Accusations of biopiracy have led a French government institute to pledge that it will share any proceeds from a potential new malaria drug with local authorities in French Guiana. The Institute for Development Research (IRD) in Marseille, France, had come under fire for patenting the drug without acknowledging the indigenous and local communities that helped the institute isolate the drug from a traditional medicinal plant.
On Friday, IRD put out a statement saying it will work out a protocol with Guianan authorities to guarantee the fair sharing of the scientific and economic benefits if the drug makes it to the market and to ensure that people in Guiana can get it at an affordable price. The controversy comes just as France is passing a new biodiversity law that gives local communities more rights over the use of their traditional knowledge and regulates how researchers share benefits of their work.
At issue is a compound named Simalikalactone E (SkE), isolated by IRD researchers from Quassia amara, a small red-flowered tree native to Central and South America. The scientists focused on that species after they had interviewed members of the Kali’na, Palikur, and Creole communities, as well as local Brazilian and European people, about traditional remedies against malaria. In a paper published in 2009, they confirmed that SkE had antimalaria activity in test tubes and in animal studies. Without acknowledging the Guianan communities, they applied for a patent from the European Patent Agency, which was granted in March 2015.
The case is a textbook example of biopiracy, says Thomas Burelli, a legal scholar at the University of Ottawa. In a 25 January statement, Burelli and the human rights organization Fondation Danielle Mitterrand France Libertés condemned IRD for perpetuating former colonial practices and said its actions are “both immoral and in conflict with intellectual property regulations.” With IRD obtaining “a commercial monopoly” over SkE, “the populations who contributed to the development of the innovation could see themselves forbidden from exploiting their own ancestral remedies,” the statement said. Burelli and the foundation asked the European Patent Office to revoke the patent.
Rodolphe Alexandre, the president of the Regional Council of French Guiana, was furious as well, as was the Organization of the Autochthonous Nations of Guiana.
IRD initially mounted a vigorous defense. In a letter to France Libertés Director General Emmanuel Poilane, IRD President and Director General Jean-Paul Moatti deplored the “great violence” of the claims and said they “endanger a long-term research endeavor on a critical public health issue.” In a letter to Alexandre, Moatti defended the “good faith” of the researchers, and said that the survey was just intended to “offer recommendations on the use of local medicinal plants to authorities” at a time when resistance to malaria drugs is on the rise—not to find a new patentable drug. “Blaming these researchers retroactively for not obtaining consent from the persons they surveyed … reveals a certain incomprehension of the dynamics of the development of biomedical knowledge,” Moatti wrote.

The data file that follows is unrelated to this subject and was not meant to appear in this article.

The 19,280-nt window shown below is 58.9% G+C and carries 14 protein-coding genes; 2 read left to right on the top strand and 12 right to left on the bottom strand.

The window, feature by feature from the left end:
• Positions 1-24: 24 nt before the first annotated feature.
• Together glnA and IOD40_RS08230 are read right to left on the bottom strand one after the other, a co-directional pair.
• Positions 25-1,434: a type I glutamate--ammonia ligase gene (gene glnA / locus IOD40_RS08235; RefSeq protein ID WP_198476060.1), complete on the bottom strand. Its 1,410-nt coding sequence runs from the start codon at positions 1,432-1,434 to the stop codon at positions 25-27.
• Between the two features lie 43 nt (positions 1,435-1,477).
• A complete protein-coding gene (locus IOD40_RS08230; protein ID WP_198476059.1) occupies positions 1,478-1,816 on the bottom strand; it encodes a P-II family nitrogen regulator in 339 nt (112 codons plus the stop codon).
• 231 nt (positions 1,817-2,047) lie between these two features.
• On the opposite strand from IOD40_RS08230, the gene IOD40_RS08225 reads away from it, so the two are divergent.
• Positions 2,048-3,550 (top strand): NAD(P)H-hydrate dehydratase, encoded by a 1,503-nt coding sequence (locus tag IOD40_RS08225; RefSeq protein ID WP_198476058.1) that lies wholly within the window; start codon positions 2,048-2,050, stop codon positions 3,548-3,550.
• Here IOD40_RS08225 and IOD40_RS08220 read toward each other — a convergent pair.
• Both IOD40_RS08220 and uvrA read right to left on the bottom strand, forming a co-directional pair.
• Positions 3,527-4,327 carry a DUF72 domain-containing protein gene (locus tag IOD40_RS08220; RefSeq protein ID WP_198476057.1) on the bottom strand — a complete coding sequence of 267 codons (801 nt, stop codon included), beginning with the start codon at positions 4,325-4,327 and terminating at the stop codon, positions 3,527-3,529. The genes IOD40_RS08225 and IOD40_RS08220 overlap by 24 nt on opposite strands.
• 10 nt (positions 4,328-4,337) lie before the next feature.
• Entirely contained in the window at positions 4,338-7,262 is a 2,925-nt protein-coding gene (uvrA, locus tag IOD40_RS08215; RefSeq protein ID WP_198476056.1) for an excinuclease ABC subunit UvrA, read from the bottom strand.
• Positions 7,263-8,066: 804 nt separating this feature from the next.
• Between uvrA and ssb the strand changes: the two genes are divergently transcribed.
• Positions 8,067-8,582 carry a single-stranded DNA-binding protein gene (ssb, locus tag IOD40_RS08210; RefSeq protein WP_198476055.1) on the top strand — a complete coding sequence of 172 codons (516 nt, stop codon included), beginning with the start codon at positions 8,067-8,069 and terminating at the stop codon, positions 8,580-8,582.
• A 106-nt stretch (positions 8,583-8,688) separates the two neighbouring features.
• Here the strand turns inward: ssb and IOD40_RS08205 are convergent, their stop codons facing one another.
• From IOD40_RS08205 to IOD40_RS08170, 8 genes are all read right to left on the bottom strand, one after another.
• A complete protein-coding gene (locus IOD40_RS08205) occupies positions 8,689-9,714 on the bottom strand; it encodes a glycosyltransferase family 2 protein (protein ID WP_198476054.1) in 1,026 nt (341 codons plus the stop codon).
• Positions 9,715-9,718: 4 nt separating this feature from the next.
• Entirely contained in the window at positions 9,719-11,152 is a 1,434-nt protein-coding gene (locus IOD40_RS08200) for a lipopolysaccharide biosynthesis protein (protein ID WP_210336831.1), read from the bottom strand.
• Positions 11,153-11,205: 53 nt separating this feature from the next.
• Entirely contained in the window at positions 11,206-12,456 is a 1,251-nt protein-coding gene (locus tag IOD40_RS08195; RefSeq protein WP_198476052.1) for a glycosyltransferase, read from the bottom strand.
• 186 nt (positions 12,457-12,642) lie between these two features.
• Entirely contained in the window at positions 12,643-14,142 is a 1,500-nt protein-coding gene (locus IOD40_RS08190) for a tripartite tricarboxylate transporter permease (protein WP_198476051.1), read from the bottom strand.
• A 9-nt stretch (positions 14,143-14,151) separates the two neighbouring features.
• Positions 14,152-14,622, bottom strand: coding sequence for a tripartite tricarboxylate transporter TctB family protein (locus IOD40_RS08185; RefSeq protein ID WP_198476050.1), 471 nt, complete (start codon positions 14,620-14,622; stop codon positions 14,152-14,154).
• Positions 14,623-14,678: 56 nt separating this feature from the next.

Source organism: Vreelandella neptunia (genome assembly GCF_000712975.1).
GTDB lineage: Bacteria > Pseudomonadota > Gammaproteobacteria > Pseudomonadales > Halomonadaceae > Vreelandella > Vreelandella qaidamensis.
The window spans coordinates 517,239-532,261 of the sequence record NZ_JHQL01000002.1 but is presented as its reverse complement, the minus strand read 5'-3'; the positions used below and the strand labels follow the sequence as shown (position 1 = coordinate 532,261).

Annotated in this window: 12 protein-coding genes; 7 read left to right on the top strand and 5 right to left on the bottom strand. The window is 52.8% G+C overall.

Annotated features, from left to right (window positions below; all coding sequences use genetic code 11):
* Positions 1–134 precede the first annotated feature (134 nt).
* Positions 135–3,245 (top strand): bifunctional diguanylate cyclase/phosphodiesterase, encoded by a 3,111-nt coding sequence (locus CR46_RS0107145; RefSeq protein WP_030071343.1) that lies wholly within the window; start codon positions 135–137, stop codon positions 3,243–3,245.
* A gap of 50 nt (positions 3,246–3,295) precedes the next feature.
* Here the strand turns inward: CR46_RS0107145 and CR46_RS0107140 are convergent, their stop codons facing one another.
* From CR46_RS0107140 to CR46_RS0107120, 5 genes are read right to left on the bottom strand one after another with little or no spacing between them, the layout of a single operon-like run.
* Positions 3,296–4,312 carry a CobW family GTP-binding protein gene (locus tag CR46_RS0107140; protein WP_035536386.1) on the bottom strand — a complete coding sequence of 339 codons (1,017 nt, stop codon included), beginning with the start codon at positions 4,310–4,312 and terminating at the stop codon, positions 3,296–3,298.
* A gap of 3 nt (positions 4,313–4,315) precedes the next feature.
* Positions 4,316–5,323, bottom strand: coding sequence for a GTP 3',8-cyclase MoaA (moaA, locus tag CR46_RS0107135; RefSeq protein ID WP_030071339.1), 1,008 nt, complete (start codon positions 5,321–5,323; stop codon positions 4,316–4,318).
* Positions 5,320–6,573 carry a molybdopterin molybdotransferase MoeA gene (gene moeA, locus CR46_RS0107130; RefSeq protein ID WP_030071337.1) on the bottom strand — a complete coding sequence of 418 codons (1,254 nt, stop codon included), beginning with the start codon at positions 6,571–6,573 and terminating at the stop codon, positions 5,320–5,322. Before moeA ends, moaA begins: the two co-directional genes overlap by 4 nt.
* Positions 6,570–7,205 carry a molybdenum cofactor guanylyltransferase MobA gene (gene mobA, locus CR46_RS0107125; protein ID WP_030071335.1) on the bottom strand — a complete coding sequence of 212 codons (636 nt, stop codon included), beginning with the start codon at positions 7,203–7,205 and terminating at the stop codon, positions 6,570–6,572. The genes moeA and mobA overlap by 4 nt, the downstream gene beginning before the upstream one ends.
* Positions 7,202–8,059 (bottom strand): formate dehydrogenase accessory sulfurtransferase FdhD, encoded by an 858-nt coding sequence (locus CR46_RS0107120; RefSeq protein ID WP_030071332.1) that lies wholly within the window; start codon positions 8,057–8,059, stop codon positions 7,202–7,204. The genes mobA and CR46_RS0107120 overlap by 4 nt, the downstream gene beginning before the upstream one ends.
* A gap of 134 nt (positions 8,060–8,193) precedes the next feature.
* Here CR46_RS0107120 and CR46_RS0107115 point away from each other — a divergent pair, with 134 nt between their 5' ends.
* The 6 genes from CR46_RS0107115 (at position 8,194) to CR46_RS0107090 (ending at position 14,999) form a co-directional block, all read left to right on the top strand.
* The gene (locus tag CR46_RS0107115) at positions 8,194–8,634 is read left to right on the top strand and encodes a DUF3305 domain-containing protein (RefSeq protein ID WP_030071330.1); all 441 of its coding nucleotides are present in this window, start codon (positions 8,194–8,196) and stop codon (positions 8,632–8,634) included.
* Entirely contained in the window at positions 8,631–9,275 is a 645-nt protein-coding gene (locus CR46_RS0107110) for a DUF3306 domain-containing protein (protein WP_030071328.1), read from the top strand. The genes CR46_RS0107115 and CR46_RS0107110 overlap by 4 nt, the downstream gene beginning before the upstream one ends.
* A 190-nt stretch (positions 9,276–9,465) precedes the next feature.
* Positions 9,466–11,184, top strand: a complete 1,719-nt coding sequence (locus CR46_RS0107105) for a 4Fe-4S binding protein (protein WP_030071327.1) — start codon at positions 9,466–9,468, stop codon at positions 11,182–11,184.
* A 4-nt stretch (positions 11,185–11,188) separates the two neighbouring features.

Later, however, Moatti acknowledged in an interview that IRD “could have entered a more official dialog with the Guianan authorities” about the patent, and on Friday, after consultations with the French government, IRD announced the plans for benefit-sharing.
Although Burelli welcomes IRD's offer, he describes it is “hasty and not very well thought through.” By holding on to the patent itself, the agency keeps “the full power to decide what it wants to share,” he says. (He also doesn't believe that patents are necessary to develop new malaria drugs.) Burelli deplores what he describes as “paternalism” toward Guiana's communities.
French law doesn't provide clear guidance on the issue. In a 2011 report, the Paris-based Foundation for Research on Biodiversity said there was a “legal vacuum" that hampered trust between the stakeholders. What complicates matters is that technically speaking, many of the biological riches that interest French researchers are in France itself. French Guiana, a former colony, is now one of France's 101 departments, and is represented in the National Assembly, as are French Polynesia and French islands in the Caribbean and the Indian Ocean. Still, there's growing agreement that traditional knowledge in these overseas territories merits protection.
A new French biodiversity law that could see the light as early as this summer will help protect traditional knowledge while also facilitating access to it, says Tamatoa Bambridge, an anthropologist at the Center of Island Research and Environmental Observatory in Moorea, French Polynesia. The law will implement the 2010 Nagoya Protocol, which complements the international Convention on Biological Diversity and aims to guarantee a greater control of the states rich in biodiversity, and their indigenous populations, over how their biodiversity resources are used and an equitable sharing of the benefits.
However, the absence of a legal framework until now doesn't mean scientists can do whatever they want, Bambridge says. The failure by IRD researchers “to obtain the prior and free consent of their informants raises some ethical issues,” he says. A positive outcome of the controversy may be that it forces IRD and other institutions in France to really think about the issues, he adds. “In a postcolonial context, it is time for actors to respect each other.”